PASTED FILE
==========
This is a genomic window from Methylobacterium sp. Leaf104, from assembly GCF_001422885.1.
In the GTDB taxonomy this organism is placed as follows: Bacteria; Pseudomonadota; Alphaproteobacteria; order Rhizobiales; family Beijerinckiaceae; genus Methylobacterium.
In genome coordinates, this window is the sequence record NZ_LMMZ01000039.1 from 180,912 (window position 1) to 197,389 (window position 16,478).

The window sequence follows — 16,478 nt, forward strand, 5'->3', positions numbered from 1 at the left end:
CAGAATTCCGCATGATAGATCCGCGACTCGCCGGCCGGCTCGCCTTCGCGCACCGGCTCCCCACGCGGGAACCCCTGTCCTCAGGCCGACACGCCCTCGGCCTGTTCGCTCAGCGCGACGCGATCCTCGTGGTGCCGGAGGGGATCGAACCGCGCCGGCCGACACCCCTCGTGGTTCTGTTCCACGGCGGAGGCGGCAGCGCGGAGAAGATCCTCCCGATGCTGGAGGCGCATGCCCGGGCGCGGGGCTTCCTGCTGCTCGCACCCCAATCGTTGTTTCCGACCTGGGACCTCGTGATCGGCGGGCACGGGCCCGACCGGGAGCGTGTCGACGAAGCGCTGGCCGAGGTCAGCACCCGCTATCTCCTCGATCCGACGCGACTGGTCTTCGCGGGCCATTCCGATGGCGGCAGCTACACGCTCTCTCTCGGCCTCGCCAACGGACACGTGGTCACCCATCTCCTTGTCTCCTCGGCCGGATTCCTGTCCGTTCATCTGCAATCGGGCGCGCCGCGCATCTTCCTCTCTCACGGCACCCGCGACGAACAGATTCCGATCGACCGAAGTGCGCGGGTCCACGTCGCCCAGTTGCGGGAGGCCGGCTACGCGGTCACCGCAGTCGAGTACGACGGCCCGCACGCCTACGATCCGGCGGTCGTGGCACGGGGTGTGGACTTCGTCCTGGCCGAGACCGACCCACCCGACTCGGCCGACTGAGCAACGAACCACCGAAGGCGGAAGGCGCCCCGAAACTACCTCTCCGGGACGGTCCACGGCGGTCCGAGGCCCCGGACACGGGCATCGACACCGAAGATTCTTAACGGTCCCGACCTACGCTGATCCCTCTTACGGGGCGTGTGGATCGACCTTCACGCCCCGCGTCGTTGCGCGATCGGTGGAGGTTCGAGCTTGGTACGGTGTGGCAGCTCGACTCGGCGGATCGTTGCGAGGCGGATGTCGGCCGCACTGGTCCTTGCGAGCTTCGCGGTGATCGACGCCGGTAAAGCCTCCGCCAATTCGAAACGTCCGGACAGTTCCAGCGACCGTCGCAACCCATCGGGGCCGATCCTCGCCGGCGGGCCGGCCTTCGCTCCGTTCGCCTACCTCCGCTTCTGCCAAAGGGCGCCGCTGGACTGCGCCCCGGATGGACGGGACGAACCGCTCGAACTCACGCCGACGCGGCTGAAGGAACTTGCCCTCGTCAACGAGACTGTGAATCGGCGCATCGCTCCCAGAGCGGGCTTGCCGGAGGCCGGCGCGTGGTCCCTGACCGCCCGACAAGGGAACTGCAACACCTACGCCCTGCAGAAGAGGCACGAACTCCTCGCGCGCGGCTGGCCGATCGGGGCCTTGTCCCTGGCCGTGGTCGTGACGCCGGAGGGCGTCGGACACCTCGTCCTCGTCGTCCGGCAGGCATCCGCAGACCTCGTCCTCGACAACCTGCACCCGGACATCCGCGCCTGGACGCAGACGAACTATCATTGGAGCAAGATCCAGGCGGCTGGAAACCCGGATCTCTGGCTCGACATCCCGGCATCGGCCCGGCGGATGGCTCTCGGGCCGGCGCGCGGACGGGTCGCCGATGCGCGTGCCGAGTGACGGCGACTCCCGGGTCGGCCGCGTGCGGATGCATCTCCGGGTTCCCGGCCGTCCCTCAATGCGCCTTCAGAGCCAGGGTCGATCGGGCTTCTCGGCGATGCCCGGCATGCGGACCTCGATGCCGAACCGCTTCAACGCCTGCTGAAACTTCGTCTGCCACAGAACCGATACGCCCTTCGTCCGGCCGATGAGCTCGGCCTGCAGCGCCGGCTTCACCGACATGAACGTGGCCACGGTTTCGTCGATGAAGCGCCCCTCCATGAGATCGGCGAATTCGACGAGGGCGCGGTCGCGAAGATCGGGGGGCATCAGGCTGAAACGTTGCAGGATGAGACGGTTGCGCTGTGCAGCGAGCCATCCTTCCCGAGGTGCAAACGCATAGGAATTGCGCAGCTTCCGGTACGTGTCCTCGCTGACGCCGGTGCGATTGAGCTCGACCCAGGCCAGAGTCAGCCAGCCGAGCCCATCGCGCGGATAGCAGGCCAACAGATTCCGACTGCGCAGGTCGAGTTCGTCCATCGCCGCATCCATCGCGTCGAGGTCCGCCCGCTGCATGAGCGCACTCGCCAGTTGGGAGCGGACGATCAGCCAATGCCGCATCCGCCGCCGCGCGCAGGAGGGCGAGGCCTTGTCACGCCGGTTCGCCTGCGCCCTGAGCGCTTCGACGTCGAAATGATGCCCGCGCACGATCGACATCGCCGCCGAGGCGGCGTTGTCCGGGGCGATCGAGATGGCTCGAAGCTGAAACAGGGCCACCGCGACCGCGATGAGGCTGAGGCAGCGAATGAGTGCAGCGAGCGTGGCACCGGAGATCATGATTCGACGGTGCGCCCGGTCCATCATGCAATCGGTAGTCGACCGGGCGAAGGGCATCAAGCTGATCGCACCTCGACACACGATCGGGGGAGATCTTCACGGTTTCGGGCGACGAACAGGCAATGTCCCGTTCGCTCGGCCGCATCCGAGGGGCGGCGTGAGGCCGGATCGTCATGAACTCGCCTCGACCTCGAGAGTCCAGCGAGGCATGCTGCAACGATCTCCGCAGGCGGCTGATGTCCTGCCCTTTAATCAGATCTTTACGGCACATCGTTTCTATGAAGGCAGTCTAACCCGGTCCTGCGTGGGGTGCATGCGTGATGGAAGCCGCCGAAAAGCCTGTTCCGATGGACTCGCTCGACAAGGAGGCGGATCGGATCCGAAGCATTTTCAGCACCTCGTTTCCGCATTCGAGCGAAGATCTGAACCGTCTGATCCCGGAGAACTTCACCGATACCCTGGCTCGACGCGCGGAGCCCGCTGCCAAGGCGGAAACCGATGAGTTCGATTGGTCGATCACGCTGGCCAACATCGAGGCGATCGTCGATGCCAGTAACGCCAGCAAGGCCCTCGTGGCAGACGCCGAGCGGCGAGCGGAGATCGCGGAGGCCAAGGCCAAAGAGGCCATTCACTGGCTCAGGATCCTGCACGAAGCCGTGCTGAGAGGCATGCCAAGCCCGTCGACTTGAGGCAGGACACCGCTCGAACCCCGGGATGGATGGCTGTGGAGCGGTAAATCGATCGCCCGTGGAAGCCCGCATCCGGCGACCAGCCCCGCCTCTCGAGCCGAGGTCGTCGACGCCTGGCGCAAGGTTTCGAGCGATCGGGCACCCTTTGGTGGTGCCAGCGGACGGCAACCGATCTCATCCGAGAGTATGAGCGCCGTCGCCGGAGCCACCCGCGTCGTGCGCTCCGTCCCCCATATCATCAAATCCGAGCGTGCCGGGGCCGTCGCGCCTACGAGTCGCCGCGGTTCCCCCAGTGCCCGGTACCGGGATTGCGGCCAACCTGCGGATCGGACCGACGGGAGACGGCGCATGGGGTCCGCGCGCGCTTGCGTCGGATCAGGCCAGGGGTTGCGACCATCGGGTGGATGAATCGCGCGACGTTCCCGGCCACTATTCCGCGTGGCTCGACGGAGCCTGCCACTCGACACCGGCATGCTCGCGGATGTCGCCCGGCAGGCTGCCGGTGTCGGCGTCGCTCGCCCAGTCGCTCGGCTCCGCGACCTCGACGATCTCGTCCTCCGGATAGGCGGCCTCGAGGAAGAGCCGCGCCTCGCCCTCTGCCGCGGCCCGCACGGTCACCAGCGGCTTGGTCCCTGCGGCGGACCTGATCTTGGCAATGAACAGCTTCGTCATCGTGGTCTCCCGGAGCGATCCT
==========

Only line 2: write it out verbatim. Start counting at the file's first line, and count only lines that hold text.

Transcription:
In the GTDB taxonomy this organism is placed as follows: Bacteria; Pseudomonadota; Alphaproteobacteria; order Rhizobiales; family Beijerinckiaceae; genus Methylobacterium.